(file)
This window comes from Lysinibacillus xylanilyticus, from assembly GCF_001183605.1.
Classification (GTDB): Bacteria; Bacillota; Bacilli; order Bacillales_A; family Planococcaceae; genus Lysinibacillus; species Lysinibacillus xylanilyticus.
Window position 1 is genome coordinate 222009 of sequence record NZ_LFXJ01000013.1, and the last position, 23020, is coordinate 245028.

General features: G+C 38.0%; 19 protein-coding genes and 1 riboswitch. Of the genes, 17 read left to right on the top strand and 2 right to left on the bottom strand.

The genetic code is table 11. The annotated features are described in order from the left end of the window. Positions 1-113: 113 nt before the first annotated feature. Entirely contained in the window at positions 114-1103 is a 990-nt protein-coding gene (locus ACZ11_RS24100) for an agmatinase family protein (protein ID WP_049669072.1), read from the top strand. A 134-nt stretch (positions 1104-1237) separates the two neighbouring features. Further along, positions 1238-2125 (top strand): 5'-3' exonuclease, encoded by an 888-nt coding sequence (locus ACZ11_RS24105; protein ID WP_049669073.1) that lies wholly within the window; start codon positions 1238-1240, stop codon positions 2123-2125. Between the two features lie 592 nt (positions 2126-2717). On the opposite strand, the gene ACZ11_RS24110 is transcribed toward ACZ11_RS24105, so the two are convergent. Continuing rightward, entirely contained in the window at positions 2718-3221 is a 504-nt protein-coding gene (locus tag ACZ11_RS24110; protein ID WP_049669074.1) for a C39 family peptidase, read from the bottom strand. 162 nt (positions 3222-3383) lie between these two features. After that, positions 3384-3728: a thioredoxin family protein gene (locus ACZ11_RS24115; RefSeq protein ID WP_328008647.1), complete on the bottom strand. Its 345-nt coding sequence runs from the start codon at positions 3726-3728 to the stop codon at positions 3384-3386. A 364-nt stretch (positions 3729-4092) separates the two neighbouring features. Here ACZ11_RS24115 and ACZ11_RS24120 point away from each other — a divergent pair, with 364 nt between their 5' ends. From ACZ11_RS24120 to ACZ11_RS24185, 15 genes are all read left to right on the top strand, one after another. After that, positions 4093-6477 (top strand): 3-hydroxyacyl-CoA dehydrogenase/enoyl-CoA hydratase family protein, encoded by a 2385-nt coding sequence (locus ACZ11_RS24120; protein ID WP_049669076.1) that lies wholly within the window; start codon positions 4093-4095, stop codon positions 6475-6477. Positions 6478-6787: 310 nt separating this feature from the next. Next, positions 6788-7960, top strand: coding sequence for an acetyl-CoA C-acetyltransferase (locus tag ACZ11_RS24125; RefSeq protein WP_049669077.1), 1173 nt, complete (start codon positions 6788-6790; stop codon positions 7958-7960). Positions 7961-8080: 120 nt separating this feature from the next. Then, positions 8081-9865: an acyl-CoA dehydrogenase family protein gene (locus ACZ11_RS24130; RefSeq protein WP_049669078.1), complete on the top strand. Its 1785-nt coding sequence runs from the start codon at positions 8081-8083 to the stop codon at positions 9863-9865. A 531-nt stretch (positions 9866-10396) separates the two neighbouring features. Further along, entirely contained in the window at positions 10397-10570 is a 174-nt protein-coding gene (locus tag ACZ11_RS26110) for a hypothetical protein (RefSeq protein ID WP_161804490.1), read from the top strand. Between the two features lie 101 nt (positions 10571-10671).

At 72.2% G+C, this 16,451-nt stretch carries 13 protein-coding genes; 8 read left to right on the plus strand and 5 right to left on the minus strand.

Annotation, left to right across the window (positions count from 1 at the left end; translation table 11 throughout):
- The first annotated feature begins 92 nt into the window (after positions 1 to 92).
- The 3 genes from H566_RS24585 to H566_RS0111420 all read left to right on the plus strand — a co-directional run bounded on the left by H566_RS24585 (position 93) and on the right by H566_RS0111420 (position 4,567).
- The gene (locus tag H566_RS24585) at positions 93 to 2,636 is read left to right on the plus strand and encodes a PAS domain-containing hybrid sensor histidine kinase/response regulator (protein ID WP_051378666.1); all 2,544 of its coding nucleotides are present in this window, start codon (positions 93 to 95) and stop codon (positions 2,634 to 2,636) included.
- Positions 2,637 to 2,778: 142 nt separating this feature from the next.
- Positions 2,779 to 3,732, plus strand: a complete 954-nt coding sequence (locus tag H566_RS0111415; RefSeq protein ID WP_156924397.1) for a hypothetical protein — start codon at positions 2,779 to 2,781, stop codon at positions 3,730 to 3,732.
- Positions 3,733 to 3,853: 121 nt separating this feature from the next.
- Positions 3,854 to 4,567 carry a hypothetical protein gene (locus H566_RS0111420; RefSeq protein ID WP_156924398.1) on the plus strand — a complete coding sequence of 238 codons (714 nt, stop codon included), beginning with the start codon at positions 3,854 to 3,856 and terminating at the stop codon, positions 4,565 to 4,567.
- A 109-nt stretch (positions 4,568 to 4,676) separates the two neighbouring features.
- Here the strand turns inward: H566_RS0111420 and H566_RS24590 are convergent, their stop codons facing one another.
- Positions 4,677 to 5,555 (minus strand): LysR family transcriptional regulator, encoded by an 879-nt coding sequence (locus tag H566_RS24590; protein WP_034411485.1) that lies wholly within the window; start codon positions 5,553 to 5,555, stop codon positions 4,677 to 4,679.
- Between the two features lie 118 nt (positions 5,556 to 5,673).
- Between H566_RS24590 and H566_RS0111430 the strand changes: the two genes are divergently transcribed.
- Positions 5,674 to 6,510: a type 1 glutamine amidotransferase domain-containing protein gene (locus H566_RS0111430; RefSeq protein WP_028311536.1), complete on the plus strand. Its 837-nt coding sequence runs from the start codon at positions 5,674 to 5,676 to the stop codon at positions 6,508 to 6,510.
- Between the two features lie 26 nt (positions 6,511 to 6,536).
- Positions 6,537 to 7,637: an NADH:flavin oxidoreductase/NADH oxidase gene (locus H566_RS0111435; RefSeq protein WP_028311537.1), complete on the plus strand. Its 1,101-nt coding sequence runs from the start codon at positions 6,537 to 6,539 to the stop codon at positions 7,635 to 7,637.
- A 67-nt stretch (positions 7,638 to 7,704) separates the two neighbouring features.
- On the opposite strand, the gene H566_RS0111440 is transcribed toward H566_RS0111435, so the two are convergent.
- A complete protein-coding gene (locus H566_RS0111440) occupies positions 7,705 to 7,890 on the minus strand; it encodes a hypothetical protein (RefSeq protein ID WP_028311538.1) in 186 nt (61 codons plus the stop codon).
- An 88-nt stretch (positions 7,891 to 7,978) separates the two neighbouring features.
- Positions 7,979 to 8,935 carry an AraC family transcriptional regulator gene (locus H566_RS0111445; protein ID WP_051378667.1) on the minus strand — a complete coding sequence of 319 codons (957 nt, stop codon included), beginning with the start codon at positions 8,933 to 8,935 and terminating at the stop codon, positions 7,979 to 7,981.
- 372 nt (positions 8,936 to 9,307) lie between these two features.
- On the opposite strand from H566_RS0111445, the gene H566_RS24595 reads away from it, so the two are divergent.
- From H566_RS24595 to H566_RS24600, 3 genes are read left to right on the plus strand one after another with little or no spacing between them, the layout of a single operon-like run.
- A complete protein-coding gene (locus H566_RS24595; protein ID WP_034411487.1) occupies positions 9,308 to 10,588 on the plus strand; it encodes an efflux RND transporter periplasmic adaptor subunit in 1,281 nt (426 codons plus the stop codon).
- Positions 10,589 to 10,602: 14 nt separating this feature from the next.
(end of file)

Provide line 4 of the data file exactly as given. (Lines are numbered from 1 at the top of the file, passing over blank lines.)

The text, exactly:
General features: G+C 38.0%; 19 protein-coding genes and 1 riboswitch. Of the genes, 17 read left to right on the top strand and 2 right to left on the bottom strand.